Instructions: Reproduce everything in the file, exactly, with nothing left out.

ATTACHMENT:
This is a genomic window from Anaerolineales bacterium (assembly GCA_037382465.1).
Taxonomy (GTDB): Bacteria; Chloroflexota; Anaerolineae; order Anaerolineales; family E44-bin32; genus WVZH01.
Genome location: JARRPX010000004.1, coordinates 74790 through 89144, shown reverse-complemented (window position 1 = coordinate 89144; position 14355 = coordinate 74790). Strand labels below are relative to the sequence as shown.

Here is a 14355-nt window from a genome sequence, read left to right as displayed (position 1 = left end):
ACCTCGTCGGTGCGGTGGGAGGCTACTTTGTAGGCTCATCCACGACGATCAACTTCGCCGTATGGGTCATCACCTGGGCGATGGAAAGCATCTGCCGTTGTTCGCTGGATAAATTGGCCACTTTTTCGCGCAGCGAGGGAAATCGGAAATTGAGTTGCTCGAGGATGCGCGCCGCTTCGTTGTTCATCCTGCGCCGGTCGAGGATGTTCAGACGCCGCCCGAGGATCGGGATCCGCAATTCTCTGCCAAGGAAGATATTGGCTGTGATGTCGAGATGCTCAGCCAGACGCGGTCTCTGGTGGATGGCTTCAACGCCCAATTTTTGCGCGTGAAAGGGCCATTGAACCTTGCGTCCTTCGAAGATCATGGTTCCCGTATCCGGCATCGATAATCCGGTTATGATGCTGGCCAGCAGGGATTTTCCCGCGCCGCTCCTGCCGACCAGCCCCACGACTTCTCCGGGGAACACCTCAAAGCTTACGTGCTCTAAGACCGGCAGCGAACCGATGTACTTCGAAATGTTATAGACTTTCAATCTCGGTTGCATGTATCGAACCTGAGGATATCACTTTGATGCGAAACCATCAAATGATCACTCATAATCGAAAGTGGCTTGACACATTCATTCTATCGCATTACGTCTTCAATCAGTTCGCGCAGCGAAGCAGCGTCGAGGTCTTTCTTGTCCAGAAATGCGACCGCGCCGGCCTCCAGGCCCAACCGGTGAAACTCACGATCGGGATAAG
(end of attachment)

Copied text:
This is a genomic window from Anaerolineales bacterium (assembly GCA_037382465.1).
Taxonomy (GTDB): Bacteria; Chloroflexota; Anaerolineae; order Anaerolineales; family E44-bin32; genus WVZH01.
Genome location: JARRPX010000004.1, coordinates 74790 through 89144, shown reverse-complemented (window position 1 = coordinate 89144; position 14355 = coordinate 74790). Strand labels below are relative to the sequence as shown.

Here is a 14355-nt window from a genome sequence, read left to right as displayed (position 1 = left end):
ACCTCGTCGGTGCGGTGGGAGGCTACTTTGTAGGCTCATCCACGACGATCAACTTCGCCGTATGGGTCATCACCTGGGCGATGGAAAGCATCTGCCGTTGTTCGCTGGATAAATTGGCCACTTTTTCGCGCAGCGAGGGAAATCGGAAATTGAGTTGCTCGAGGATGCGCGCCGCTTCGTTGTTCATCCTGCGCCGGTCGAGGATGTTCAGACGCCGCCCGAGGATCGGGATCCGCAATTCTCTGCCAAGGAAGATATTGGCTGTGATGTCGAGATGCTCAGCCAGACGCGGTCTCTGGTGGATGGCTTCAACGCCCAATTTTTGCGCGTGAAAGGGCCATTGAACCTTGCGTCCTTCGAAGATCATGGTTCCCGTATCCGGCATCGATAATCCGGTTATGATGCTGGCCAGCAGGGATTTTCCCGCGCCGCTCCTGCCGACCAGCCCCACGACTTCTCCGGGGAACACCTCAAAGCTTACGTGCTCTAAGACCGGCAGCGAACCGATGTACTTCGAAATGTTATAGACTTTCAATCTCGGTTGCATGTATCGAACCTGAGGATATCACTTTGATGCGAAACCATCAAATGATCACTCATAATCGAAAGTGGCTTGACACATTCATTCTATCGCATTACGTCTTCAATCAGTTCGCGCAGCGAAGCAGCGTCGAGGTCTTTCTTGTCCAGAAATGCGACCGCGCCGGCCTCCAGGCCCAACCGGTGAAACTCACGATCGGGATAAG